Lastly, with so many people expected to move to Toronto over the next few decades and needing to live somewhere, I don't see how we cannot remove the Allen. We cannot afford to have those people move to the suburbs when there is a transit-corridor in the urban core (yes, we must begin thinking of Midtown as part of our central urban core) of our city that is sitting empty ripe for development.
 

DonValleyRainbow

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So did anyone here see the Terms of Reference for the Allen?! It was like, back in October.

The City is doing an EA to study the future of the Allen, from Transit Road to Eglinton Avenue West. There are 6 major options that will be considered:


The EA will take a few years, but this will have the clout of the Gardiner East debate, you can be sure of that.
 

someMidTowner

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Liking options 4, 5, and 6. All would do wonders for the Lawrence Heights revitalization. This will be a fight for sure. In addition to the spend vs save debate, there are lots of car "dependent" types east of the Allen, and lots of transit riders, cyclists, and pedestrians west of it. The former group often using it to get to and from the 401, and the latter group often having to traverse one of its many ugly overpasses as part of their commutes. It may be years away, but I expect the all too familiar uptown clash of urban and suburban values to present itself once again.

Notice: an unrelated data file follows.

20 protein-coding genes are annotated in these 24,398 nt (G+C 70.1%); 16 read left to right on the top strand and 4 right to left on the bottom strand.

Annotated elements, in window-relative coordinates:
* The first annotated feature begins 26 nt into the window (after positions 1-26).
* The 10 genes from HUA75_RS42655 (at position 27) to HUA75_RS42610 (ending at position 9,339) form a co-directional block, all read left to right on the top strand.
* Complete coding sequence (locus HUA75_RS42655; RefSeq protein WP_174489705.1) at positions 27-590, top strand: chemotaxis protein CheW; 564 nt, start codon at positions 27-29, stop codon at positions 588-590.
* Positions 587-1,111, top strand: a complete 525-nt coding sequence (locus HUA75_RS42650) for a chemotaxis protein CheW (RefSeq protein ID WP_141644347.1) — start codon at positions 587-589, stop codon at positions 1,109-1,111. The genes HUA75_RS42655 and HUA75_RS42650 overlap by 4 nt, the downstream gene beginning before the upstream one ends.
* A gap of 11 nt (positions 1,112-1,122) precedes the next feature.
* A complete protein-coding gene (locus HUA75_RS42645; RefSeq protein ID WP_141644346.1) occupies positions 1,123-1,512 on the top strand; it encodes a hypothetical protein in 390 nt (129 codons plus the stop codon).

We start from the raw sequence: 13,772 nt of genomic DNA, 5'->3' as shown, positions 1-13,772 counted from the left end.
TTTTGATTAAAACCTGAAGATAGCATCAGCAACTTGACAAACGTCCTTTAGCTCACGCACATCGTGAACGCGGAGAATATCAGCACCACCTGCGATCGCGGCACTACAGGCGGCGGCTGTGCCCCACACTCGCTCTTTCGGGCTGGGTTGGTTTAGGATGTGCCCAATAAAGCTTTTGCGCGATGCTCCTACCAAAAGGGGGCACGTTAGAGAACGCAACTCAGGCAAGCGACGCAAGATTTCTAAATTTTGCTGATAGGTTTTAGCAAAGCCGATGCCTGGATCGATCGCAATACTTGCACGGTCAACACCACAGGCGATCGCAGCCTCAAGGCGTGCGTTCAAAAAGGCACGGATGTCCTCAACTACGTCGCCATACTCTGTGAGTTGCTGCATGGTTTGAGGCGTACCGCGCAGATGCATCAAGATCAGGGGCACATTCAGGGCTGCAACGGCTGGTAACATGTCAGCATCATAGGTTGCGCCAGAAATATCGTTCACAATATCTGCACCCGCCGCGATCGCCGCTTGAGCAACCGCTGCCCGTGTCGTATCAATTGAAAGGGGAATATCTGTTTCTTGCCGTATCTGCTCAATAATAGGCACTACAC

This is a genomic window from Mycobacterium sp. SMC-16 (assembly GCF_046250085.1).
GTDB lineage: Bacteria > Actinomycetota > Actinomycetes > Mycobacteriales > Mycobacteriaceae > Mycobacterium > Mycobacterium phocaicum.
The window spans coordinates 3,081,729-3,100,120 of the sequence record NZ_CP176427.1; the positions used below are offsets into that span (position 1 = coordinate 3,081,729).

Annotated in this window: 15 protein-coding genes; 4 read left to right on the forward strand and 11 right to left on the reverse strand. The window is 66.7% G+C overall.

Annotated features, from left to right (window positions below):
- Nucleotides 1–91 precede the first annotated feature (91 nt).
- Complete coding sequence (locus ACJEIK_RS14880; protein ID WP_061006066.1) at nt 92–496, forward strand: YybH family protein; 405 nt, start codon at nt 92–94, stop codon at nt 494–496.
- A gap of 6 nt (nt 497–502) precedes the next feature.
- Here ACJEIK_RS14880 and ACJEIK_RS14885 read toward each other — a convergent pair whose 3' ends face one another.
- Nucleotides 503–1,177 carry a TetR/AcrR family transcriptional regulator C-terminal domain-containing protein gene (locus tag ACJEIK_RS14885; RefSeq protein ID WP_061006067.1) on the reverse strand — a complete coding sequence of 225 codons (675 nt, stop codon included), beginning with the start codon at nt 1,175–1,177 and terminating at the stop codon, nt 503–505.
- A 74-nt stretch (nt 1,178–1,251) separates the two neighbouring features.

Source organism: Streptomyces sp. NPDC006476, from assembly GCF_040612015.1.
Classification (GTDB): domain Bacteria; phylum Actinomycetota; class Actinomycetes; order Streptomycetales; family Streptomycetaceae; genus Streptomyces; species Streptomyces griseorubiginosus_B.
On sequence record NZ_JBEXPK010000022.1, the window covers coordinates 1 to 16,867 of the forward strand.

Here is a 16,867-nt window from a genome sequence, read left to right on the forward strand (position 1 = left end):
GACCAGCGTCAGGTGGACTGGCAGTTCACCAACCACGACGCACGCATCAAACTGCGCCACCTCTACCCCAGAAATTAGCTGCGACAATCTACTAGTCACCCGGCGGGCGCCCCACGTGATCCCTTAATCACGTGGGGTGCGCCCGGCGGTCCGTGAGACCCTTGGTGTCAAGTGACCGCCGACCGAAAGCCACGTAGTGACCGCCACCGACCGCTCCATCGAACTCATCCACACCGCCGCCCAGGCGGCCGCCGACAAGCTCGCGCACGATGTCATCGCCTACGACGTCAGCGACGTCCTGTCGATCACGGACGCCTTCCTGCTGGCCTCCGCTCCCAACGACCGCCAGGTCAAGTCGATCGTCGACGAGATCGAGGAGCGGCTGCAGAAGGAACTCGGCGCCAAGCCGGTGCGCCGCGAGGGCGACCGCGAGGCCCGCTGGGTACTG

WislaHD

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^That is why I like the option of a surface road.

Retain the Allen, but make it into a complete street and line it with development on either sides. The Allen's traffic will dissipate and become local.

This is on a subway line, the potential here is massive, and will become overwhelmingly so by 2030 when downtown, midtown, and waterfront lots are fully developed and developers look elsewhere to house Toronto's growing population.
 

DonValleyRainbow

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^That is why I like the option of a surface road.

Retain the Allen, but make it into a complete street and line it with development on either sides. The Allen's traffic will dissipate and become local.

This is on a subway line, the potential here is massive, and will become overwhelmingly so by 2030 when downtown, midtown, and waterfront lots are fully developed and developers look elsewhere to house Toronto's growing population.
Agree 100%. I think option 4 is most tuned to allowing higher density development. There would be major value in these lands with the Spadina subway extension completed, and the Vaughan Metropolitan Centre (Vaughan's new downtown) taking shape. Two downtowns linked by a subway, and a major east-west LRT not too far away. Sounds like a beautiful recipe to me, as long as the lands are zoned appropriately.
 

AlbertHWagstaff

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Sounds like a beautiful recipe to me, as long as the lands are zoned appropriately.
Wait for the wrath of the nearby residents who will start screaming blue murder at any suggestion of high-density development in THEIR neighbourhood. The mere mention of infill condos where the Allen is now will bring the usual fears of traffic congestion, too many people, changing the entire feel of the neighbourhood, you know the rest.